2019-02-08 / Community

A Window on the Past

Running down to the base
By Sharon English Josephson
South Portland Historical Society


The US Lighthouse Service Tender Hibiscus. The Hibiscus was once a common sight in Portland Harbor. (Courtesy photo) The US Lighthouse Service Tender Hibiscus. The Hibiscus was once a common sight in Portland Harbor. (Courtesy photo) “Now Barbara, don’t you cut through that piggery.”

That was the repeated warning from her mother and grandmother to the little girl with the blond Dutch cut. The piggery down beyond the foot of the hill was already gone when I was a little girl, so its supposed menace was hard for me to picture. But in the early 1930s, staying clear of the piggery seemed to be the only condition imposed on my mother when she was a little girl running nimbly from the Ocean View Avenue home down to the U.S. Lighthouse Service base a mile or more away on the South Portland waterfront.

Her father was master of the U. S. Lighthouse Service Tender Hibiscus, a 190’ coalfired steam vessel based on the South Portland side of Portland Harbor. Captain Faulkingham and his civilian crew were responsible for tending to the lighthouses and buoys and other aids to navigation from New Hampshire’s border with Massachusetts all the way east to the Canadian border at Calais.

From the second floor of the family home atop the hill at Ocean View Avenue, young Barbara could see northeastward the half mile to Casco Bay, and across the water to Peaks Island and the nearby Lighthouse Service buoy depot out on Little Diamond Island. She could usually spot the Hibiscus heading across the bay, in toward sparkplug-shaped Spring Point Ledge Light, free-standing off the shore back then, long before its breakwater was built. And she knew that if she ran fast enough, she could get down to the Base on Portland Harbor to be right there when her beloved father brought the Hibiscus in to the Lighthouse Service dock. But of course, she mustn’t cut through the piggery.

I, too, lived in that Ocean View Avenue house when I was little, and even before I started nursery school I knew at least part of the route down to the base – although by then the Lighthouse Service had become part of the Coast Guard, and my Gramp Faulkingham had retired from the Coast Guard when I was 2. I knew that the first part of the route was down the long, steep Ocean View Avenue hill toward the forbidden piggery. Mumma told of winters coasting on the hill on her Flexible Flyer, and sometimes she’d have enough momentum to slip the sled through the dooryard of the farthest house and down into the field by the piggery. I could never get the lovely old varnished Flexible Flyer to coast quite that far, and anyhow, a hedge now blocked that last stretch. I’ve noted in recent years that the mighty hill on Ocean View Avenue has somehow become shorter and gentler than I remember it.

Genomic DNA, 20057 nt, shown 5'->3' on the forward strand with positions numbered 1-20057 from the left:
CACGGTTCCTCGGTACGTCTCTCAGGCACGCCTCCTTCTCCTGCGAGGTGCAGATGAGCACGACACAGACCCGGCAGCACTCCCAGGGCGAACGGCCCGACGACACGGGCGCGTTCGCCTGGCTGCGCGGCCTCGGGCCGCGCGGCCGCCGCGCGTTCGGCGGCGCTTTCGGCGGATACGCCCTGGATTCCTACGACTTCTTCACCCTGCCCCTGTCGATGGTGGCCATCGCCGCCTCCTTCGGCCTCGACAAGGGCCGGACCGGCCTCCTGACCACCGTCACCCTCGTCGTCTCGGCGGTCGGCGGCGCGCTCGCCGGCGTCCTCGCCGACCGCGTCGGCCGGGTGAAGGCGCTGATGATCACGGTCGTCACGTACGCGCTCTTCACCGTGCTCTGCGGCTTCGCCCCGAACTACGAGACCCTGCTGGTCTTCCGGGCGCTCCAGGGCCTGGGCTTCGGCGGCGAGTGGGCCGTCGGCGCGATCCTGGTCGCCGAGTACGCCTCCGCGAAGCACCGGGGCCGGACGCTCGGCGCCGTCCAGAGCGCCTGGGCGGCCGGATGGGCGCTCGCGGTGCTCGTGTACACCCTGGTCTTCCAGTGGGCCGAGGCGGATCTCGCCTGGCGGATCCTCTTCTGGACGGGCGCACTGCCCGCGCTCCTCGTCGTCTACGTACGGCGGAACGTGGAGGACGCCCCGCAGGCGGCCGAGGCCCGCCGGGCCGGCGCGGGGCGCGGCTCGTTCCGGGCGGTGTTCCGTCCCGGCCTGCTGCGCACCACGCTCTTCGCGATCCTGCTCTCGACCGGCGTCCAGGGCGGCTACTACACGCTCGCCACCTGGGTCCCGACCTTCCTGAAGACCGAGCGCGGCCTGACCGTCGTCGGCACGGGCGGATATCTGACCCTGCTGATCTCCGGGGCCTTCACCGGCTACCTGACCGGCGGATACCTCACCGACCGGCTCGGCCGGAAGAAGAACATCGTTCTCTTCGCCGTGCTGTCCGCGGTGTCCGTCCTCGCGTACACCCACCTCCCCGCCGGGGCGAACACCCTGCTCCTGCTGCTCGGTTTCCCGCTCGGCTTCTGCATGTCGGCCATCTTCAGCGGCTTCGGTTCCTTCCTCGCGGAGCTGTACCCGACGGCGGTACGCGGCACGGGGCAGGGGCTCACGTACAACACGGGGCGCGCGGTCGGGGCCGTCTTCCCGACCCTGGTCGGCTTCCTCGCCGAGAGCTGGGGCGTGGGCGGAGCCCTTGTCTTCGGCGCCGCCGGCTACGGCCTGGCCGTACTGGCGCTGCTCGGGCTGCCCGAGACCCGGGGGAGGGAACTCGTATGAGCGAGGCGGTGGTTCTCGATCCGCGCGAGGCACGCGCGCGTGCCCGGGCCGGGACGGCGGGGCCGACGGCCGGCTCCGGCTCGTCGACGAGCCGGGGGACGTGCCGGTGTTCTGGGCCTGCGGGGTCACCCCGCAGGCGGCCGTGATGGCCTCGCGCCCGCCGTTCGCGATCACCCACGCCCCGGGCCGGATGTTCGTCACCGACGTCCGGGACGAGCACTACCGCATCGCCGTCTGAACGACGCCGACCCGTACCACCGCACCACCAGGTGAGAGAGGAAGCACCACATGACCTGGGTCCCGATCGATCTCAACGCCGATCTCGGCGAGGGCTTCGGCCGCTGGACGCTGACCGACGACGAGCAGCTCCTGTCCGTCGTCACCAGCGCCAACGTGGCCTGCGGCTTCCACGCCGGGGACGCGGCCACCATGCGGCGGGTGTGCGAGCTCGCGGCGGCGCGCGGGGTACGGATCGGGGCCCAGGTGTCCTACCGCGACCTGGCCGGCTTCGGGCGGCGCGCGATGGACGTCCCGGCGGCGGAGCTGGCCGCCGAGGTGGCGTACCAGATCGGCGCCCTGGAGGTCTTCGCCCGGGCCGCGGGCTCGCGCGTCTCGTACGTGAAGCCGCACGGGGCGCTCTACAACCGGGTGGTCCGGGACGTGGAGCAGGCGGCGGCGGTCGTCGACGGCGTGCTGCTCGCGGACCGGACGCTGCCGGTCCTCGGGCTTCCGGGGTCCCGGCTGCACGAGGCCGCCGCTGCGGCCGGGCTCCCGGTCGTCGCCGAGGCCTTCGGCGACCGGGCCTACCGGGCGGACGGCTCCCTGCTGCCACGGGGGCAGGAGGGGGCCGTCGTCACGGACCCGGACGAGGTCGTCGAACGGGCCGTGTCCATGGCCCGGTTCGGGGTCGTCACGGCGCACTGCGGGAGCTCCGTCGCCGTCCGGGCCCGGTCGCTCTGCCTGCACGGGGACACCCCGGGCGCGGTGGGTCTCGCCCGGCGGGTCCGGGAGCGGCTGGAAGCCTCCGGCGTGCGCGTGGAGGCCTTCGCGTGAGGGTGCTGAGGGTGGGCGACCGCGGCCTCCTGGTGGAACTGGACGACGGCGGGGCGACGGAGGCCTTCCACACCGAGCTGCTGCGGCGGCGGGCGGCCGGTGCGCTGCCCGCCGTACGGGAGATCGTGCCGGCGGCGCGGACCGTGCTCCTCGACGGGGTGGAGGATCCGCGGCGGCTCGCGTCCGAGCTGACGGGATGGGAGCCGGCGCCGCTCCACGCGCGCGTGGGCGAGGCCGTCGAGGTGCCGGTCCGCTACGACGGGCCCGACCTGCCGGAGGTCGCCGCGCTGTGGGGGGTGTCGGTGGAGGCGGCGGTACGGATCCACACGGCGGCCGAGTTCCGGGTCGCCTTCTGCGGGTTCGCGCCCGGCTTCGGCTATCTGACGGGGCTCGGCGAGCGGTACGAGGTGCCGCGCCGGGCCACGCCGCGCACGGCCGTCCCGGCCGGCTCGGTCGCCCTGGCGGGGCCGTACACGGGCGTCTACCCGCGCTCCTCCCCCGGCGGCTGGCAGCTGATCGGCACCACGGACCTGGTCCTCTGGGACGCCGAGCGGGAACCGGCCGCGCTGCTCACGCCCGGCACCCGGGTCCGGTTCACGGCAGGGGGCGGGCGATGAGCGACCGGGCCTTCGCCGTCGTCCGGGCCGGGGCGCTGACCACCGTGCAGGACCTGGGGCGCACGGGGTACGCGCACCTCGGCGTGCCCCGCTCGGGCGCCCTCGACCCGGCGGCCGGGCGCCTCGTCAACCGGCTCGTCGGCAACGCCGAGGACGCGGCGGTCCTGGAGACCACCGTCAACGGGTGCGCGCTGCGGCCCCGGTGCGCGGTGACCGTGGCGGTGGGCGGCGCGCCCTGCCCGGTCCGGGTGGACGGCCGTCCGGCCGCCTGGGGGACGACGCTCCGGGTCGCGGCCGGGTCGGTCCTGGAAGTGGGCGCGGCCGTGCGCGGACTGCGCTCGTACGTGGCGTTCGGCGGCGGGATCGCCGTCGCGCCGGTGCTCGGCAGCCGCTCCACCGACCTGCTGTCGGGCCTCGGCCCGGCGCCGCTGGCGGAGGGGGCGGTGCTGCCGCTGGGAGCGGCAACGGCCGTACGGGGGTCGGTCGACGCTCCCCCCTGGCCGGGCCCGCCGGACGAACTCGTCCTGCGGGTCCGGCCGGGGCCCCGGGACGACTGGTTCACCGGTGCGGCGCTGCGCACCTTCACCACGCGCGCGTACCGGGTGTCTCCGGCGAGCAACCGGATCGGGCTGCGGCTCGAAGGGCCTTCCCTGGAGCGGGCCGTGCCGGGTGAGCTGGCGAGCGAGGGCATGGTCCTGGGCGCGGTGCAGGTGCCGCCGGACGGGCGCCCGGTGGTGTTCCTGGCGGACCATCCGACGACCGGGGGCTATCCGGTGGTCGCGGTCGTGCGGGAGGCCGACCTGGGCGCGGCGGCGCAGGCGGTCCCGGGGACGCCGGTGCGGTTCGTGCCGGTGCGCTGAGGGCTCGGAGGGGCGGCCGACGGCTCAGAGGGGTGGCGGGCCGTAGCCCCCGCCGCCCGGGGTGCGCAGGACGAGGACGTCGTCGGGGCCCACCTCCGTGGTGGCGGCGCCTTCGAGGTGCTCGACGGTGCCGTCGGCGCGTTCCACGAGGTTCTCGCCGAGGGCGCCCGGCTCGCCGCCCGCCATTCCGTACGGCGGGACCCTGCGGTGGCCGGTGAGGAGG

Mumma never actually confessed to me that she had ever cut through the piggery on her way to the base, but she did allow that she knew all the shortcuts along the way, so she didn’t have to follow actual streets, zigzagging down and over, down and over, to reach the two-story creamcolor masonry building with the neat lawn and the flanking blue spruce trees and the long, broad wharf.

Sometimes Barbara, an only child, rode down to the base with her father in his black Pontiac with the chrome-trimmed running boards and whitewall tires, and spent the day aboard the Hibiscus, or even out on Little Diamond Island while the tender took on a load of refurbished navigation buoys. The island that housed the Lighthouse Service buoy depot was barely a half mile long. It was dotted with summer cottages and clusters of sun-warmed spruce and laced with pathways. Barbara had the run of the island as long as she returned to the vessel when its steam whistle blew. She told of one occasion when she hadn’t heard the summons, and her father hadn’t noticed until the Hibiscus was almost back to its South Portland dock that his little daughter wasn’t back aboard. I could imagine her devastation at being the cause of such a commotion. No reprimand would have been needed.

Infractions at home were an entirely different matter. When she was small, a frequent threat from her mother or grandmother was, “Barbara, you behave or I’ll give you to the rag man.” But the rag man, who frequently drove his cart through the neighborhood, singing out for discarded cloth, had a lovely big horse. Barbara would be sad that an adult was angry with her, but the thought of going off with the friendly man and the beautiful, patient horse certainly had its appeal. One summer day her mother found a newly reprimanded Barbara sitting on the front steps, a carrot in hand, waiting contentedly for the rag man to come for her.

I don’t know if there was a particular punishment threatened if little Barbara were to be caught cutting through the forbidden piggery, but I do know that for a number of years she managed to run the mile or more from home to the base in time to greet her father as he brought the Hibiscus in against the dock. Whatever the shortcuts, her arrival at the base was a joy for both of them, and a story I never tired of hearing.

Sharon English Josephson is a member of South Portland Historical Society.

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